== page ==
On the morning of September 7, 1964, Head Coach, Jim O’Connor was in full preparation for the start of his fourth season at the helm of the CM Knights football team. But before he could address his team about the first game of the upcoming season against the perennial football powerhouse, Archbishop Williams, he had a few duties to attend to during the day. One of these would intersect with my own preparations as I disembarked from the Charles River bus at the corner of Baker and Gardner Streets to start my first day of high school.
Mr. O’Connor arrived at CM in the fall of 1961 when CM Athletic Director Ron Perry hired him as the high school’s first football coach. As the Talisman yearbook described it, “1961 saw the addition of many new organizations of Catholic Memorial, but perhaps the most popular and significant of these was the addition of the Varsity Football squad.”
That first year was not without its challenges for Coach O’Connor and the team, not the least of which was the lack of a home football field. All games were played at the opponent’s site, and all practices were held in the pitted and dusty field next to the Veterans Administration Hospital which the team walked to and from each day in full gear. Construction of a home, on-campus football field – Brother McKenna Athletic Field – was not completed until 1966. For the first five games of the season the team registered three losses and two ties. The games were competitive with the defense playing valiantly, but the offense struggled. Then in Game 6 everything clicked as the Talisman reported, “During the ensuing week Coach James O’Connor and his staff apparently eliminated the offensive difficulty…with a 30-6 humiliation of Don Bosco with our offense and defense moving fast and hard.” It was Jim O’Connor’s first victory at CM and only a glimpse of the many highlights that were to follow in his career. Just one year later the team would be Catholic Central League Champions and Class C State Co-Champions.
As I crossed the threshold of Donahue Hall that morning, along with two hundred and fifty other wide-eyed freshmen, I was directed to Homeroom A5 on the second floor of Donahue Hall where our homeroom and history teacher Mr. Jim O’Connor was waiting stoically.
His demeanor and presence were unlike any classroom teacher I had experienced before. After eight years of instruction by the Sisters of St. Joseph at Holy Name School, I thought the reason may have been as basic as his being a male authority figure. But in the days and weeks to follow he would reveal much more than that.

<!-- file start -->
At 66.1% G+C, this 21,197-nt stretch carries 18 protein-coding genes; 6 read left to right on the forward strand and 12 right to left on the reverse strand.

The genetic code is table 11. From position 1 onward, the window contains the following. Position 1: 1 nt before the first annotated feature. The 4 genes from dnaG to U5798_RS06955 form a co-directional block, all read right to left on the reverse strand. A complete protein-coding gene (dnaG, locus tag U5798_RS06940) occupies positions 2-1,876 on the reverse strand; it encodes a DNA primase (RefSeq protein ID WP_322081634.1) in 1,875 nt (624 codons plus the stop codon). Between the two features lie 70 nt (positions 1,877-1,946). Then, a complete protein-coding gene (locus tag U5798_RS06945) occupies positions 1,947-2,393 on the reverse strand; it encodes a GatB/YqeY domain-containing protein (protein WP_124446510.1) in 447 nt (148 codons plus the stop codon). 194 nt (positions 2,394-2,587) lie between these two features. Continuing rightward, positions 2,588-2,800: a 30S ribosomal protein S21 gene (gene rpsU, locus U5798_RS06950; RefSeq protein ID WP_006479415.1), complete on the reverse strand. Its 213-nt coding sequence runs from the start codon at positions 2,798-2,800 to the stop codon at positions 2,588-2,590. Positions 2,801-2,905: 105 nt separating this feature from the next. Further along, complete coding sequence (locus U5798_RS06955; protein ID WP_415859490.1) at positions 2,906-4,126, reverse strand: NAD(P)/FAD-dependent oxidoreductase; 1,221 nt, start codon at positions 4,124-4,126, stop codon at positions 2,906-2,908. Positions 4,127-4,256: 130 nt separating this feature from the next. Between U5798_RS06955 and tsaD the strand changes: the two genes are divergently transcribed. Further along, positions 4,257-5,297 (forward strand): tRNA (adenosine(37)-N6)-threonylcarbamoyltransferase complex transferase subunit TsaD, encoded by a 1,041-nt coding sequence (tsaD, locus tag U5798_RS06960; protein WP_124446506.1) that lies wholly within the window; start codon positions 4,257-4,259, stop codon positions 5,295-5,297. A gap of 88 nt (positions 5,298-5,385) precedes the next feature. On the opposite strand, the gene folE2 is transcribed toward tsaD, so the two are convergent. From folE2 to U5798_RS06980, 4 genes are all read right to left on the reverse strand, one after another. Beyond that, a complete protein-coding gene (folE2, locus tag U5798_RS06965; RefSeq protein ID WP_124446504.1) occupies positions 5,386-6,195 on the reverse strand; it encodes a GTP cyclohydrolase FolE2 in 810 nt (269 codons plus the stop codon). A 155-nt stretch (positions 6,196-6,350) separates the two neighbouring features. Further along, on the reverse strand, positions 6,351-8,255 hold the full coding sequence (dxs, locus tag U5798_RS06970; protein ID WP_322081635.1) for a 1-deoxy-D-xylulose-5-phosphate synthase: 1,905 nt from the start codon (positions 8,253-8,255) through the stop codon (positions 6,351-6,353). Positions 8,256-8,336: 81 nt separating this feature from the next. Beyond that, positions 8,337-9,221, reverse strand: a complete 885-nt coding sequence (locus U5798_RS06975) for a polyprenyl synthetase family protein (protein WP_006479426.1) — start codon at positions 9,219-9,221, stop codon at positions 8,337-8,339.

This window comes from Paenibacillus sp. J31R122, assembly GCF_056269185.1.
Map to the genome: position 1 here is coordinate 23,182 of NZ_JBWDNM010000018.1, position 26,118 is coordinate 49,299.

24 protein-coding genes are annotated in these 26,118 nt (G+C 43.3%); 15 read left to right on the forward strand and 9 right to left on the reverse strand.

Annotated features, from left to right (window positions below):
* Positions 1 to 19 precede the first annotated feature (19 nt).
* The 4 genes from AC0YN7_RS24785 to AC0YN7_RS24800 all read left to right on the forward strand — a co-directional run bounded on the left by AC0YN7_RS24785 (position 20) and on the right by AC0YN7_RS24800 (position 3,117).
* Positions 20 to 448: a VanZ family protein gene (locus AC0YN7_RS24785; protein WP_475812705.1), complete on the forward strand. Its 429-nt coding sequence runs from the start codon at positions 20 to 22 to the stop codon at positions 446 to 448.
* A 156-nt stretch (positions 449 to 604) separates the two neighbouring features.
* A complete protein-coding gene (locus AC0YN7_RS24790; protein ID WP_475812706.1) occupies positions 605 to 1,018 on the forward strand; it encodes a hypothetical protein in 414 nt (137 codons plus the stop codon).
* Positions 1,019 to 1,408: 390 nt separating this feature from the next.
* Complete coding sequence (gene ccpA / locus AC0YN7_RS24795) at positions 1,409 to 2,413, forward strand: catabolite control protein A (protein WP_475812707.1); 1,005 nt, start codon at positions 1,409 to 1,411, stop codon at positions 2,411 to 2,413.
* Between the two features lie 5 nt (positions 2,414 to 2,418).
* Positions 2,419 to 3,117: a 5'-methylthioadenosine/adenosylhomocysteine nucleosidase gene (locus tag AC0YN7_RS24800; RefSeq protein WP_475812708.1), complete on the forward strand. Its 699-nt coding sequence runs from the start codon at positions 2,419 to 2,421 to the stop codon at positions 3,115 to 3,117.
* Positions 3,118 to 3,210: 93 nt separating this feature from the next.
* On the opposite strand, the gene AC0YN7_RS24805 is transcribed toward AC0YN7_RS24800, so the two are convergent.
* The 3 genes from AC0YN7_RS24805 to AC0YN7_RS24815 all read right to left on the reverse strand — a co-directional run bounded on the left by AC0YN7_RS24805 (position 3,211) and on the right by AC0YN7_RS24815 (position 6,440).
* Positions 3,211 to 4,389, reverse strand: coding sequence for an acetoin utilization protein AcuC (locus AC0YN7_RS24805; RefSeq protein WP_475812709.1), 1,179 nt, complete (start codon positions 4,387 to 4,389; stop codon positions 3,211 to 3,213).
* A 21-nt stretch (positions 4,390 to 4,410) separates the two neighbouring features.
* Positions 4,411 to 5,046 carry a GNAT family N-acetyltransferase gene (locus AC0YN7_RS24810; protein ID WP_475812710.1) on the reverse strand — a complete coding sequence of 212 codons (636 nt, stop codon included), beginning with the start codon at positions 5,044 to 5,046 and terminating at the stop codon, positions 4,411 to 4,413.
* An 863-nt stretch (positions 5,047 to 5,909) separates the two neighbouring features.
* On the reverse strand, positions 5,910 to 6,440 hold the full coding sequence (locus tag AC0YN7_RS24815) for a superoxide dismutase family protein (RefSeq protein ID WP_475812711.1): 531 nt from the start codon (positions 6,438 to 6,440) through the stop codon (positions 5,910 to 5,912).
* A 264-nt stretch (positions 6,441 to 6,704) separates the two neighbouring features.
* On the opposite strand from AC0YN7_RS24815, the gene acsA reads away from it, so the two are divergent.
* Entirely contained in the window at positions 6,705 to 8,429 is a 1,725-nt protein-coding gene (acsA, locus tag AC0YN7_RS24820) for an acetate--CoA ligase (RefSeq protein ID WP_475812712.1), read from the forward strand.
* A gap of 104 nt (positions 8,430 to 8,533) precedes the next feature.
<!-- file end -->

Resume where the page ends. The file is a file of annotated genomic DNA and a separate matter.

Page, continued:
Mr. O’Connor, Mr. Perry, Br. Conway, Br. Heeran and so many others became an essential reason for why I looked forward to going to school every day. Was it their individual personalities, their humor, their quirks, their idiosyncrasies, their teaching and coaching styles? Absolutely, but the sense of community that they encouraged and fostered as a group that was shaped by their collective actions took me some time to appreciate. An early example of this was when Mr. O’Connor, who lived in West Roxbury not far from CM, one day invited our entire homeroom class over to his house for a pizza party before a Friday night CM dance. After pizza he walked us all back to CM and encouraged us all to go to the dance. The chaperones for the dance were all the teachers and Brothers that we saw in the classroom and on athletic fields all week. Selfless actions like this from Mr. O’Connor was how it all started for me at CM, and it only got better from there.
Frank Gifford, Don Meredith and Howard Cosell have their rightful place in the annals of bringing Monday Night Football to the fore. But they had a predecessor who brought freshmen history students at CM to his own version of Monday Morning Football. Each Monday in Mr. O'Connor's history class, following a weekend football game, we were captivated by a play-by-play analysis of the previous Saturday’s game. The X’s and O’s smothered the blackboard and following his animations and explanations was like having a front row seat to football nobility.